Wednesday, April 6, 2016
A monkey can do it.
Unlike some of my more demure colleagues, I have no problem questioning the wisdom of a strategic brief, or of its author, the Planner. And why should I? After all, they question the validity of our work on a weekly basis.
Did I say weekly? I meant daily.
Because God knows creatives, even seasoned 44 year olds like myself, don't have the wherewithal to move forward and develop an advertising campaign without the daily watchful guidance and skilled expertise of a professional Planner with degrees in...what is it they have degrees in?
Point being, I've heard some awful stupid stuff from the Planning department.
Years ago, we were pitching Sparkletts water and to the credit of the crack research team and the careful analysis of all the big data, the Planner had successfully reduced the strategy down to its barest minimum. Not one page mind you, one word.
That's right, we, the cynics and jaded artisans in the creative department, were told to vigorously pursue and make hay out of the word BLUE.
Years later, I was working at a different agency, and I use the word different hesitantly because they're different in name only, and I balked at a different brief. I don't even remember what it was for, nor is that important. The sheer fact that I dared to question the logic of the brief brought about a completely unexpected response...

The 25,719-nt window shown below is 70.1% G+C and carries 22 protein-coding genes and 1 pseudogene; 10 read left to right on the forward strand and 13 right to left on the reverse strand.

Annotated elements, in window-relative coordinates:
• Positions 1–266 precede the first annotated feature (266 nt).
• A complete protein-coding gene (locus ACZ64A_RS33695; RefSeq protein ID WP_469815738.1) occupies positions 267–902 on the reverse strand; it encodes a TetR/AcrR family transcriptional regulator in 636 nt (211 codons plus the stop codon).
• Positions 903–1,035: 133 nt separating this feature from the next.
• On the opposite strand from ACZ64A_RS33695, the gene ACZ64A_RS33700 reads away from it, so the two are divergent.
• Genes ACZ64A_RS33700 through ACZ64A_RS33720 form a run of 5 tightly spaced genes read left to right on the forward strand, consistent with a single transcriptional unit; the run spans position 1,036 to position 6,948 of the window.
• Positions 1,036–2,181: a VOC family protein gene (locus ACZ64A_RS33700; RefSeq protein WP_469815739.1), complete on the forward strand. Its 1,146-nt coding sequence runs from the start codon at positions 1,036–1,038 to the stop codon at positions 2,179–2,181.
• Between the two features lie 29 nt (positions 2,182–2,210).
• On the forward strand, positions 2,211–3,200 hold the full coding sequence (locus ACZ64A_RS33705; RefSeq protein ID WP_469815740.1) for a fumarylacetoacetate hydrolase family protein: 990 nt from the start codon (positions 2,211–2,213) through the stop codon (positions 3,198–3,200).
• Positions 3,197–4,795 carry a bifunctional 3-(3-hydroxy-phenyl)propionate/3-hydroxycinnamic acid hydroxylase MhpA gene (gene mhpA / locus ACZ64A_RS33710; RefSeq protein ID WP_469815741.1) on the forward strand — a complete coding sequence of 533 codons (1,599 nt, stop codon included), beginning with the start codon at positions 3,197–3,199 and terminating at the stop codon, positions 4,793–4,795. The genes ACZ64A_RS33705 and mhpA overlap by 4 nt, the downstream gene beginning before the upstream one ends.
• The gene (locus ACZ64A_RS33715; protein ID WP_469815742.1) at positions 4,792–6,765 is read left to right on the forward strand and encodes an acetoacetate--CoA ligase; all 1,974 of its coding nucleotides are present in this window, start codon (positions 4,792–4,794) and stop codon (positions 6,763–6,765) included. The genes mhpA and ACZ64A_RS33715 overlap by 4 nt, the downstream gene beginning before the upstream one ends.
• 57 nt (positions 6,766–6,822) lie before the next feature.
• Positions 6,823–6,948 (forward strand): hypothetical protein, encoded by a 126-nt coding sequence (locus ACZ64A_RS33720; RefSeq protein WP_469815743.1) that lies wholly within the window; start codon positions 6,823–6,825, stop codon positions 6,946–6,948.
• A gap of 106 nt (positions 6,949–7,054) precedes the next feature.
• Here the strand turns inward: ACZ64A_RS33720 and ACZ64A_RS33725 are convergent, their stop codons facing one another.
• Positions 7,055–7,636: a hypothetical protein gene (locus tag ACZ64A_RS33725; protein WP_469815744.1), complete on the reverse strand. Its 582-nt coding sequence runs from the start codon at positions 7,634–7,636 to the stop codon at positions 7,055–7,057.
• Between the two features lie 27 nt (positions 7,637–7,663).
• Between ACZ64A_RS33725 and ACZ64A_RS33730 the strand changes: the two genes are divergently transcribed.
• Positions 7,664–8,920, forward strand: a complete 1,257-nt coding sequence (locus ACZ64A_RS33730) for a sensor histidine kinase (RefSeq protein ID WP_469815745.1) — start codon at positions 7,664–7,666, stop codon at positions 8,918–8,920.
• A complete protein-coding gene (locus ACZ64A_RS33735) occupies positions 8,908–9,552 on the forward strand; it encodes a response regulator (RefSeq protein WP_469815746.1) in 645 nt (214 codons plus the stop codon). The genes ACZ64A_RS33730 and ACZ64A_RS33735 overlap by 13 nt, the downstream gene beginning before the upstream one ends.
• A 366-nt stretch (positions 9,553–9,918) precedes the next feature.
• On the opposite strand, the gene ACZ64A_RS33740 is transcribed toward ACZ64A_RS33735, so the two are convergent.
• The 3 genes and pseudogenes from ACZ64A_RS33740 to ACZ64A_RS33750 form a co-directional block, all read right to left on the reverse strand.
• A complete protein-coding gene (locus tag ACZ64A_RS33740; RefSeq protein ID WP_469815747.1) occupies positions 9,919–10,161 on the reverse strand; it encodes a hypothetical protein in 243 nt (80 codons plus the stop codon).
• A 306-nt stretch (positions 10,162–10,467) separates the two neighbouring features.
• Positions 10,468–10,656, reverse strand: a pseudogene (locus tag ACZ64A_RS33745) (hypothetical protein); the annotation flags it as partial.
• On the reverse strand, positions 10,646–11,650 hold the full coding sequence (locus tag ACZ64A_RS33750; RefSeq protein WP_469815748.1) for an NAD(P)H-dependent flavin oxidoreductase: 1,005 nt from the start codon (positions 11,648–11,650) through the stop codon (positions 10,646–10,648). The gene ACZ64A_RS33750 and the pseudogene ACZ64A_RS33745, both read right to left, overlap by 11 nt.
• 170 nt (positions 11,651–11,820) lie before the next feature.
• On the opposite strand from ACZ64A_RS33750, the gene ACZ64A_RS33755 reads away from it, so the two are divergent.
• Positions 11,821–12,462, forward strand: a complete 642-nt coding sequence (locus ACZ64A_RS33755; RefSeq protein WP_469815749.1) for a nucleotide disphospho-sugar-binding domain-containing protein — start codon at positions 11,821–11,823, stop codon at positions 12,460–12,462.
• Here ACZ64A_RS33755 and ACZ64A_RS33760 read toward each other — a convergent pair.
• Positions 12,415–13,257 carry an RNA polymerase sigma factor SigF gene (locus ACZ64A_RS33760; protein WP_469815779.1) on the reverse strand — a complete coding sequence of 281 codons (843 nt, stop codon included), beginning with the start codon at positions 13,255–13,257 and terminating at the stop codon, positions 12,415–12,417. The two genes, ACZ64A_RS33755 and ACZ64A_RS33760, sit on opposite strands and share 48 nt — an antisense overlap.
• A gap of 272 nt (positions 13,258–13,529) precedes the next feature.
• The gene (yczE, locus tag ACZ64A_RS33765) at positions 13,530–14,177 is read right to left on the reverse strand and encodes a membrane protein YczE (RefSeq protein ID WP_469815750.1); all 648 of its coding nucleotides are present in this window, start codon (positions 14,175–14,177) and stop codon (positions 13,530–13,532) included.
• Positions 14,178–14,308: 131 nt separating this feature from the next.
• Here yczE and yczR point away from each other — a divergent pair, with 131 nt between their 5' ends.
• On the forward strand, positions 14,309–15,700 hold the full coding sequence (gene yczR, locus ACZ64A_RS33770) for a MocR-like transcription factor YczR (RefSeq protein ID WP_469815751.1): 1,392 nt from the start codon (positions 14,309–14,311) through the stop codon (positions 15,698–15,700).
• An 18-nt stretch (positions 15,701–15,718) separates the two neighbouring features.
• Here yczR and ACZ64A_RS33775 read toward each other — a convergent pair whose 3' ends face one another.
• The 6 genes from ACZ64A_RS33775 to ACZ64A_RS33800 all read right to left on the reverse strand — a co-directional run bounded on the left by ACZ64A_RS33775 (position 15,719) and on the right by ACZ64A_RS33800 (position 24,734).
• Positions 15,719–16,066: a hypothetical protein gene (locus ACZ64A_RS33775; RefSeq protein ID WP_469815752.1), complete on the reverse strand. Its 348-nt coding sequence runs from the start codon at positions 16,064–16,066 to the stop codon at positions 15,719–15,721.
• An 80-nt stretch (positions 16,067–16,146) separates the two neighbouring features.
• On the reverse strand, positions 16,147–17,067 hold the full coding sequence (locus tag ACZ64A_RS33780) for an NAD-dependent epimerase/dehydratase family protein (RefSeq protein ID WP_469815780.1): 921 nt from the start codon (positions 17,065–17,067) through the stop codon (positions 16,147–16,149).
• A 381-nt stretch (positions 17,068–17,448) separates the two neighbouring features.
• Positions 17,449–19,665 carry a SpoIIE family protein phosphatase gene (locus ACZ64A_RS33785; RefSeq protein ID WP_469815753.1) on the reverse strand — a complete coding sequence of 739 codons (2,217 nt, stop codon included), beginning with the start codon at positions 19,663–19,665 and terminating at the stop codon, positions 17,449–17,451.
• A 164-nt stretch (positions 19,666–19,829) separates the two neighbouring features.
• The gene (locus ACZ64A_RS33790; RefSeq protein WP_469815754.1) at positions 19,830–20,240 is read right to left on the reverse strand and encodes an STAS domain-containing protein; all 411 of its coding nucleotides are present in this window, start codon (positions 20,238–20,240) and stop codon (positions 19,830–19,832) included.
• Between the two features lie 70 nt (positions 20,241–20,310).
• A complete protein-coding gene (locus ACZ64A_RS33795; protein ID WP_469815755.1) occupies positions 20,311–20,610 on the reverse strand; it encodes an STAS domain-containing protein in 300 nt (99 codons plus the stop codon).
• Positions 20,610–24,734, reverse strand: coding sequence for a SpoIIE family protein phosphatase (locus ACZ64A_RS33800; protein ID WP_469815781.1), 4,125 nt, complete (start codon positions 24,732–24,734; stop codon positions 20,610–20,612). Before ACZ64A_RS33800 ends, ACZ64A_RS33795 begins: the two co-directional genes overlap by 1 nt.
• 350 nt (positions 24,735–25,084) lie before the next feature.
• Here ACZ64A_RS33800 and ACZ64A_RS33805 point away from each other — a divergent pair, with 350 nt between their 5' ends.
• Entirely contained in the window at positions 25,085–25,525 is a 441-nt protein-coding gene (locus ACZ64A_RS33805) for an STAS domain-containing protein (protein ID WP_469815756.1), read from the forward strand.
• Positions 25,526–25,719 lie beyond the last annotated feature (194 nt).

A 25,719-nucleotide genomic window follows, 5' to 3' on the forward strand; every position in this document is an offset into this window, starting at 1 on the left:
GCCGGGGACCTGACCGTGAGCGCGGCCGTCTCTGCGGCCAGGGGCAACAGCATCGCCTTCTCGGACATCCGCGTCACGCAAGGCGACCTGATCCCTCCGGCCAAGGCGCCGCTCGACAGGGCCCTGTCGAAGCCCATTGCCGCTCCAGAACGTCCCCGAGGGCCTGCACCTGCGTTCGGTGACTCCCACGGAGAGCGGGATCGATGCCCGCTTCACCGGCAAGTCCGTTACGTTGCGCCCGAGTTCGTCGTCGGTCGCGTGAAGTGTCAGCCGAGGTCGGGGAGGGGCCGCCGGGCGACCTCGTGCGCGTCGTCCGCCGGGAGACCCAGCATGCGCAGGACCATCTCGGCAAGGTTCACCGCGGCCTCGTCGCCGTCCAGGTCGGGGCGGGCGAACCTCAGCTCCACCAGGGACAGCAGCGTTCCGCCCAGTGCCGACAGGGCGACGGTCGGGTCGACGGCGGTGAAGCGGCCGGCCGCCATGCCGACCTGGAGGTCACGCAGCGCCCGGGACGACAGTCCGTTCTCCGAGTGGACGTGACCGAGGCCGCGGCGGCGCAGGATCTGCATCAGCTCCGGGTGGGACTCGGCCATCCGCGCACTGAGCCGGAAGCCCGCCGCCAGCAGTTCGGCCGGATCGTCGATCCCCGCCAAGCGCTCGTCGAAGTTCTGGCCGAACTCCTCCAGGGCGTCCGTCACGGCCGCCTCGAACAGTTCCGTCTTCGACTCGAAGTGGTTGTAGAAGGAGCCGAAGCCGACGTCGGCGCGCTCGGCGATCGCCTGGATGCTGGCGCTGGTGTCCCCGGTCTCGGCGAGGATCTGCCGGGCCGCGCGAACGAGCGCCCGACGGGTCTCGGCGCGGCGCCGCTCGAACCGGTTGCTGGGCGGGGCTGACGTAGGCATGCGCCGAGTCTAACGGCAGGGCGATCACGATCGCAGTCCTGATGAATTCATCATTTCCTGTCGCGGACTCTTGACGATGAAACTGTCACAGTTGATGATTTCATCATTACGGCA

"Well Rich, I'll grant you that it's not the most insightful brief in the world, but they all can't be Got Milk? you know. It just doesn't work that way."
There's a new benchmark for underachievement. They all can't be Apple's 1984 or VW's Darth Vader, I thought, but that doesn't mean we don't try.
Recently I sat in on a meeting and heard the latest nugget for my collection. And this one my fellow copywriters can savor for years. A planner was heard to say...
"If we get this brief just right, the spots will literally write themselves."
Good thing this happened early in the morning and I was on an empty stomach, because had it transpired a few hours later in the day, I would have seen my lunch for the second time.
Spots do not write themselves. Nor do they rewrite themselves after the brief has changed. Nor do they rewrite the rewrites because someone in upper management doesn't like dogs. Or umbrellas. Or ketchup. Or seven. Or tweed. Or convertibles. Or love seats. Or oranges.
If it ever gets to a point where spots do write themselves, I'll be out of a job.
Of course, I could go into Planning, how hard can that be?